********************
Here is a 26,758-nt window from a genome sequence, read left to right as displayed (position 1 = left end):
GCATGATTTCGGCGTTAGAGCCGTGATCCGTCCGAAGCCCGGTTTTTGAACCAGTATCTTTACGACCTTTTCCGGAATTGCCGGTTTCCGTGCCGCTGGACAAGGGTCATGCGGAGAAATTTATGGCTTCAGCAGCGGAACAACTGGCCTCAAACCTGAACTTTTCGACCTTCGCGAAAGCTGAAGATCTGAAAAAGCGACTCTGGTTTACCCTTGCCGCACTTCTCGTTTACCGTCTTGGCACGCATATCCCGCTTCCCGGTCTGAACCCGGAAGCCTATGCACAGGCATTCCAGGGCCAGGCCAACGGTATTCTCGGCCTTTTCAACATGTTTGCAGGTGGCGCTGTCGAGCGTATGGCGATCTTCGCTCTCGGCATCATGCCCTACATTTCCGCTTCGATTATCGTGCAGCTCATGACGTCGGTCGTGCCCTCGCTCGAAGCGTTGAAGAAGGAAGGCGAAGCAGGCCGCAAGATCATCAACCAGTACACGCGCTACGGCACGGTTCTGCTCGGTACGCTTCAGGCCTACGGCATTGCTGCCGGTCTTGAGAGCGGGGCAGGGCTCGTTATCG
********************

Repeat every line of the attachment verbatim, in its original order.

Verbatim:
Here is a 26,758-nt window from a genome sequence, read left to right as displayed (position 1 = left end):
GCATGATTTCGGCGTTAGAGCCGTGATCCGTCCGAAGCCCGGTTTTTGAACCAGTATCTTTACGACCTTTTCCGGAATTGCCGGTTTCCGTGCCGCTGGACAAGGGTCATGCGGAGAAATTTATGGCTTCAGCAGCGGAACAACTGGCCTCAAACCTGAACTTTTCGACCTTCGCGAAAGCTGAAGATCTGAAAAAGCGACTCTGGTTTACCCTTGCCGCACTTCTCGTTTACCGTCTTGGCACGCATATCCCGCTTCCCGGTCTGAACCCGGAAGCCTATGCACAGGCATTCCAGGGCCAGGCCAACGGTATTCTCGGCCTTTTCAACATGTTTGCAGGTGGCGCTGTCGAGCGTATGGCGATCTTCGCTCTCGGCATCATGCCCTACATTTCCGCTTCGATTATCGTGCAGCTCATGACGTCGGTCGTGCCCTCGCTCGAAGCGTTGAAGAAGGAAGGCGAAGCAGGCCGCAAGATCATCAACCAGTACACGCGCTACGGCACGGTTCTGCTCGGTACGCTTCAGGCCTACGGCATTGCTGCCGGTCTTGAGAGCGGGGCAGGGCTCGTTATCG